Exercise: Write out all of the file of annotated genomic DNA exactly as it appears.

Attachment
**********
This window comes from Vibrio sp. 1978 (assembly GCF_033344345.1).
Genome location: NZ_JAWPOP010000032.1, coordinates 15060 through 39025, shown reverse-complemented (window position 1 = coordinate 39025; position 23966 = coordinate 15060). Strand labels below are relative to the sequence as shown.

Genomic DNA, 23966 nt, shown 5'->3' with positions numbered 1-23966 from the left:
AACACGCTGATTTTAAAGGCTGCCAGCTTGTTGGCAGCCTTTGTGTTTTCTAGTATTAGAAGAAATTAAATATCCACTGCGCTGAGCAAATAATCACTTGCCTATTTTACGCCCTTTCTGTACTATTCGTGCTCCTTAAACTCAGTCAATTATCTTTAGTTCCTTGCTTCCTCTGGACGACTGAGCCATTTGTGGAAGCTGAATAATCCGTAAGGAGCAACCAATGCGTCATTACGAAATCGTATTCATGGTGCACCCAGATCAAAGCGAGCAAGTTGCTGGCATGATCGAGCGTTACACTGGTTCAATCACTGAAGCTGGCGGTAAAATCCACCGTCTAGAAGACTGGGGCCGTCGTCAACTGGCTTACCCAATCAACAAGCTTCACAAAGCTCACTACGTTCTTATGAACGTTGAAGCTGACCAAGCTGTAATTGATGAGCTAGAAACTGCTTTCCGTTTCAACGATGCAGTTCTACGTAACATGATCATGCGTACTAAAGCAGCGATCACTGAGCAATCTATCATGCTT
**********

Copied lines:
This window comes from Vibrio sp. 1978 (assembly GCF_033344345.1).
Genome location: NZ_JAWPOP010000032.1, coordinates 15060 through 39025, shown reverse-complemented (window position 1 = coordinate 39025; position 23966 = coordinate 15060). Strand labels below are relative to the sequence as shown.

Genomic DNA, 23966 nt, shown 5'->3' with positions numbered 1-23966 from the left:
AACACGCTGATTTTAAAGGCTGCCAGCTTGTTGGCAGCCTTTGTGTTTTCTAGTATTAGAAGAAATTAAATATCCACTGCGCTGAGCAAATAATCACTTGCCTATTTTACGCCCTTTCTGTACTATTCGTGCTCCTTAAACTCAGTCAATTATCTTTAGTTCCTTGCTTCCTCTGGACGACTGAGCCATTTGTGGAAGCTGAATAATCCGTAAGGAGCAACCAATGCGTCATTACGAAATCGTATTCATGGTGCACCCAGATCAAAGCGAGCAAGTTGCTGGCATGATCGAGCGTTACACTGGTTCAATCACTGAAGCTGGCGGTAAAATCCACCGTCTAGAAGACTGGGGCCGTCGTCAACTGGCTTACCCAATCAACAAGCTTCACAAAGCTCACTACGTTCTTATGAACGTTGAAGCTGACCAAGCTGTAATTGATGAGCTAGAAACTGCTTTCCGTTTCAACGATGCAGTTCTACGTAACATGATCATGCGTACTAAAGCAGCGATCACTGAGCAATCTATCATGCTT